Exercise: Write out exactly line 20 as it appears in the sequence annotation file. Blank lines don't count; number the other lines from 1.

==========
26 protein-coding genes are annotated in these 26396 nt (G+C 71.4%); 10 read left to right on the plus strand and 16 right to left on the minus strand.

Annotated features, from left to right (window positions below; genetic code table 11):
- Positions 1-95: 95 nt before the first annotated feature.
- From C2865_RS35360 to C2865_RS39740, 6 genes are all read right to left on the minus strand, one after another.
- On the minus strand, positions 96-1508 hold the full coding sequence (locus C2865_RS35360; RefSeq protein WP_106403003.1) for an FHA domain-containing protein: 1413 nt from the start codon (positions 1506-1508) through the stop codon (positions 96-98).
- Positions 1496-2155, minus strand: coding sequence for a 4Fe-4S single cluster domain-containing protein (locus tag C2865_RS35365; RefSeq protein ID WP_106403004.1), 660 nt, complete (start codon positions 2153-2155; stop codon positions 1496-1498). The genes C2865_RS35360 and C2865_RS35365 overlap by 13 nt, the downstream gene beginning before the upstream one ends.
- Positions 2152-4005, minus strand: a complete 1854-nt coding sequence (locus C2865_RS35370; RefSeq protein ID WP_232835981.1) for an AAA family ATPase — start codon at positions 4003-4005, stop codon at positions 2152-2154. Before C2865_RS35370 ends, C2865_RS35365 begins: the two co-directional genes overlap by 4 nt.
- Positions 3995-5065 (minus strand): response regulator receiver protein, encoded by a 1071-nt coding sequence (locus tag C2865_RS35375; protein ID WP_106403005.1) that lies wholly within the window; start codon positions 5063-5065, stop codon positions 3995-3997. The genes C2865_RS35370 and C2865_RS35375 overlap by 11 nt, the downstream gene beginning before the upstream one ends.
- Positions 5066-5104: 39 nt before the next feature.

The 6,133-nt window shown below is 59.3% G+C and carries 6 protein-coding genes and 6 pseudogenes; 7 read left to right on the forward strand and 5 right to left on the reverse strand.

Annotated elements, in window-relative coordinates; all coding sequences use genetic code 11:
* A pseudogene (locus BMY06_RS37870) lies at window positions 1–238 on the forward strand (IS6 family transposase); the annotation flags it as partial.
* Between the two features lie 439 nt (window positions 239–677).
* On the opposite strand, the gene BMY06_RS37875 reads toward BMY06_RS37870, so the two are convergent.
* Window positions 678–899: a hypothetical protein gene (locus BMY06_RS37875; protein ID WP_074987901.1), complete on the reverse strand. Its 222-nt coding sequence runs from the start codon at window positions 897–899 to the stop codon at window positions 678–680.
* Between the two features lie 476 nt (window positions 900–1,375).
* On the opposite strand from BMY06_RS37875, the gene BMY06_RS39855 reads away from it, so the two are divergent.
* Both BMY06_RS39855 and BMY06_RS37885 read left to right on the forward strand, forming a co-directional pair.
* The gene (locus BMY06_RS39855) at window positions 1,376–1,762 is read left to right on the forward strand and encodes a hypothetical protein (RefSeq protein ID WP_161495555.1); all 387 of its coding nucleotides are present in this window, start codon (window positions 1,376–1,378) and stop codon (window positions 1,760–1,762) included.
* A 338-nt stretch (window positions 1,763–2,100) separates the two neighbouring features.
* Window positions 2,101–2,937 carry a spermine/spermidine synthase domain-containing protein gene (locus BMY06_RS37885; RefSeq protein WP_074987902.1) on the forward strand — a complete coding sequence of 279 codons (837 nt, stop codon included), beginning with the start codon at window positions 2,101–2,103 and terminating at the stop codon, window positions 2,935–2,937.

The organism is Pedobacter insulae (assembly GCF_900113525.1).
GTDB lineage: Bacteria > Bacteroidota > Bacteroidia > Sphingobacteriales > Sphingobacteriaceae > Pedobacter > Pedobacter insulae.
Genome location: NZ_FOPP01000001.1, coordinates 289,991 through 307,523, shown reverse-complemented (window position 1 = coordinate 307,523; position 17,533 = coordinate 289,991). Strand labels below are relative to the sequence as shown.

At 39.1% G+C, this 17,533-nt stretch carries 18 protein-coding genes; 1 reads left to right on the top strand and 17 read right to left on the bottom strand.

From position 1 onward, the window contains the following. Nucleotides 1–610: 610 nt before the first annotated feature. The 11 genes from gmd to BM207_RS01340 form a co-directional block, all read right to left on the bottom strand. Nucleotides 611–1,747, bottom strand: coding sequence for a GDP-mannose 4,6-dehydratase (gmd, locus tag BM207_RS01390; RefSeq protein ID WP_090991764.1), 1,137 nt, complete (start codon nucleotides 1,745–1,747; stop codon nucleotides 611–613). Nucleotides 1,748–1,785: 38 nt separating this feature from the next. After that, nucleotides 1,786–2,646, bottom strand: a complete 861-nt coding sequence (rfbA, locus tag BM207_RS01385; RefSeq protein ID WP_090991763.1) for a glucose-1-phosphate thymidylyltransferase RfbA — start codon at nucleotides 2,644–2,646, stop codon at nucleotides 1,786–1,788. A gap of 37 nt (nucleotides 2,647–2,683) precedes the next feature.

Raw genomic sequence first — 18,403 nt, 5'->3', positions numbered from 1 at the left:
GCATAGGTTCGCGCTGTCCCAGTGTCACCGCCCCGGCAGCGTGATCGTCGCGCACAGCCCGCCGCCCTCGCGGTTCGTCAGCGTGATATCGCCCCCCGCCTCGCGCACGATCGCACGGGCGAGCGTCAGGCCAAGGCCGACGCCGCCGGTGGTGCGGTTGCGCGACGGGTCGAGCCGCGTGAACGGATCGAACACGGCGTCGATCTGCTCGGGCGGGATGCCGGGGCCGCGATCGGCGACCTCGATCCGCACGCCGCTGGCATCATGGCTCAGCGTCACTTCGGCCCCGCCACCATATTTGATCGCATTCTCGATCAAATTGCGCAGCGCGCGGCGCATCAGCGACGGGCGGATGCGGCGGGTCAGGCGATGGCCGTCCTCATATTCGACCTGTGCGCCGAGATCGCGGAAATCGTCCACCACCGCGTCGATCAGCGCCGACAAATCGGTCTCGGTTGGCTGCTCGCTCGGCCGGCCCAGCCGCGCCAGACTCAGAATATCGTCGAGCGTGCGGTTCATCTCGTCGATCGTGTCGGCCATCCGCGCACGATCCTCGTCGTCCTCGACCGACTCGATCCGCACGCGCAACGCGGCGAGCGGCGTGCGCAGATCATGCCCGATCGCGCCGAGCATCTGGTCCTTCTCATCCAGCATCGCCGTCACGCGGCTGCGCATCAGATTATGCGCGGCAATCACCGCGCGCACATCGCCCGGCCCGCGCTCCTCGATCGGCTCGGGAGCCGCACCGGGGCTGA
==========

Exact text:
* A 338-nt stretch (window positions 1,763–2,100) separates the two neighbouring features.